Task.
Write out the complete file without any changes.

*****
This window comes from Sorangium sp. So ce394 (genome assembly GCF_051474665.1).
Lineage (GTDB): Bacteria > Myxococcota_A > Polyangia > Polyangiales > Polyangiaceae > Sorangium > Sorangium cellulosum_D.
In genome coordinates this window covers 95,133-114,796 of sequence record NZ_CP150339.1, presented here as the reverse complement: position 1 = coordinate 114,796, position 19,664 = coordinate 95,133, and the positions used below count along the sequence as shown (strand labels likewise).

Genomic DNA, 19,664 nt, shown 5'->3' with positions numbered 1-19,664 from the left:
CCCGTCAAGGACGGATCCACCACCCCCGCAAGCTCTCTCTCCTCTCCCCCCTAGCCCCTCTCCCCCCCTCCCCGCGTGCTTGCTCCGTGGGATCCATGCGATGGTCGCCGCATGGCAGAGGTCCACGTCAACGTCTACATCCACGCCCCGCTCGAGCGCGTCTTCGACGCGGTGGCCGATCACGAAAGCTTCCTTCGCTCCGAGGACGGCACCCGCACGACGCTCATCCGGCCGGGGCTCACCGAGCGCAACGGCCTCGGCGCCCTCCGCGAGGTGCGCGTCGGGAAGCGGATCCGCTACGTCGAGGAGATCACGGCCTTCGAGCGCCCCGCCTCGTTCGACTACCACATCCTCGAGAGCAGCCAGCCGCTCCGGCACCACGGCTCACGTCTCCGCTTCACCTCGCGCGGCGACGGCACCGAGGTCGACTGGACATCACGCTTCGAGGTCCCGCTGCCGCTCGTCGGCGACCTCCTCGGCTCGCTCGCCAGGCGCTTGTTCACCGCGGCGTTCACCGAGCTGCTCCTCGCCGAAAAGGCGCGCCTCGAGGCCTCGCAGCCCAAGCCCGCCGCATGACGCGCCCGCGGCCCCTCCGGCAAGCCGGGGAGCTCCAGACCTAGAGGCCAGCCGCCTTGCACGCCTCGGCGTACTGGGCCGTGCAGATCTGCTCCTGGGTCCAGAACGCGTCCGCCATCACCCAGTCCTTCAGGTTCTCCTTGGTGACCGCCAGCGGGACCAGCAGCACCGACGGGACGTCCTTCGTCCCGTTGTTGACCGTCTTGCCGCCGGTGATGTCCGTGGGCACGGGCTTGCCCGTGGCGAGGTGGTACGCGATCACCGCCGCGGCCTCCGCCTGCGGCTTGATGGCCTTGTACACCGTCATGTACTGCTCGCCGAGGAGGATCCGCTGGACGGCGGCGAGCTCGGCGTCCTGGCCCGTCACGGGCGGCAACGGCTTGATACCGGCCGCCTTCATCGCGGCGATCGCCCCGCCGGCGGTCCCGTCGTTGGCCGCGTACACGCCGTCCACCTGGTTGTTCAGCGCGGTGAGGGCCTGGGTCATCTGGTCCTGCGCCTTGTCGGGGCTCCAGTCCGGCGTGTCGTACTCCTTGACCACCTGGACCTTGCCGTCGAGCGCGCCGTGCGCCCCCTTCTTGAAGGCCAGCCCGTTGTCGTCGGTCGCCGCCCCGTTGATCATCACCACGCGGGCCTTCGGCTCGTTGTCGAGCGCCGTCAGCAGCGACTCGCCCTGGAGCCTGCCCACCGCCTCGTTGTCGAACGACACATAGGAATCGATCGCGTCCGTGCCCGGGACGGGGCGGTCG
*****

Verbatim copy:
This window comes from Sorangium sp. So ce394 (genome assembly GCF_051474665.1).
Lineage (GTDB): Bacteria > Myxococcota_A > Polyangia > Polyangiales > Polyangiaceae > Sorangium > Sorangium cellulosum_D.
In genome coordinates this window covers 95,133-114,796 of sequence record NZ_CP150339.1, presented here as the reverse complement: position 1 = coordinate 114,796, position 19,664 = coordinate 95,133, and the positions used below count along the sequence as shown (strand labels likewise).

Genomic DNA, 19,664 nt, shown 5'->3' with positions numbered 1-19,664 from the left:
CCCGTCAAGGACGGATCCACCACCCCCGCAAGCTCTCTCTCCTCTCCCCCCTAGCCCCTCTCCCCCCCTCCCCGCGTGCTTGCTCCGTGGGATCCATGCGATGGTCGCCGCATGGCAGAGGTCCACGTCAACGTCTACATCCACGCCCCGCTCGAGCGCGTCTTCGACGCGGTGGCCGATCACGAAAGCTTCCTTCGCTCCGAGGACGGCACCCGCACGACGCTCATCCGGCCGGGGCTCACCGAGCGCAACGGCCTCGGCGCCCTCCGCGAGGTGCGCGTCGGGAAGCGGATCCGCTACGTCGAGGAGATCACGGCCTTCGAGCGCCCCGCCTCGTTCGACTACCACATCCTCGAGAGCAGCCAGCCGCTCCGGCACCACGGCTCACGTCTCCGCTTCACCTCGCGCGGCGACGGCACCGAGGTCGACTGGACATCACGCTTCGAGGTCCCGCTGCCGCTCGTCGGCGACCTCCTCGGCTCGCTCGCCAGGCGCTTGTTCACCGCGGCGTTCACCGAGCTGCTCCTCGCCGAAAAGGCGCGCCTCGAGGCCTCGCAGCCCAAGCCCGCCGCATGACGCGCCCGCGGCCCCTCCGGCAAGCCGGGGAGCTCCAGACCTAGAGGCCAGCCGCCTTGCACGCCTCGGCGTACTGGGCCGTGCAGATCTGCTCCTGGGTCCAGAACGCGTCCGCCATCACCCAGTCCTTCAGGTTCTCCTTGGTGACCGCCAGCGGGACCAGCAGCACCGACGGGACGTCCTTCGTCCCGTTGTTGACCGTCTTGCCGCCGGTGATGTCCGTGGGCACGGGCTTGCCCGTGGCGAGGTGGTACGCGATCACCGCCGCGGCCTCCGCCTGCGGCTTGATGGCCTTGTACACCGTCATGTACTGCTCGCCGAGGAGGATCCGCTGGACGGCGGCGAGCTCGGCGTCCTGGCCCGTCACGGGCGGCAACGGCTTGATACCGGCCGCCTTCATCGCGGCGATCGCCCCGCCGGCGGTCCCGTCGTTGGCCGCGTACACGCCGTCCACCTGGTTGTTCAGCGCGGTGAGGGCCTGGGTCATCTGGTCCTGCGCCTTGTCGGGGCTCCAGTCCGGCGTGTCGTACTCCTTGACCACCTGGACCTTGCCGTCGAGCGCGCCGTGCGCCCCCTTCTTGAAGGCCAGCCCGTTGTCGTCGGTCGCCGCCCCGTTGATCATCACCACGCGGGCCTTCGGCTCGTTGTCGAGCGCCGTCAGCAGCGACTCGCCCTGGAGCCTGCCCACCGCCTCGTTGTCGAACGACACATAGGAATCGATCGCGTCCGTGCCCGGGACGGGGCGGTCG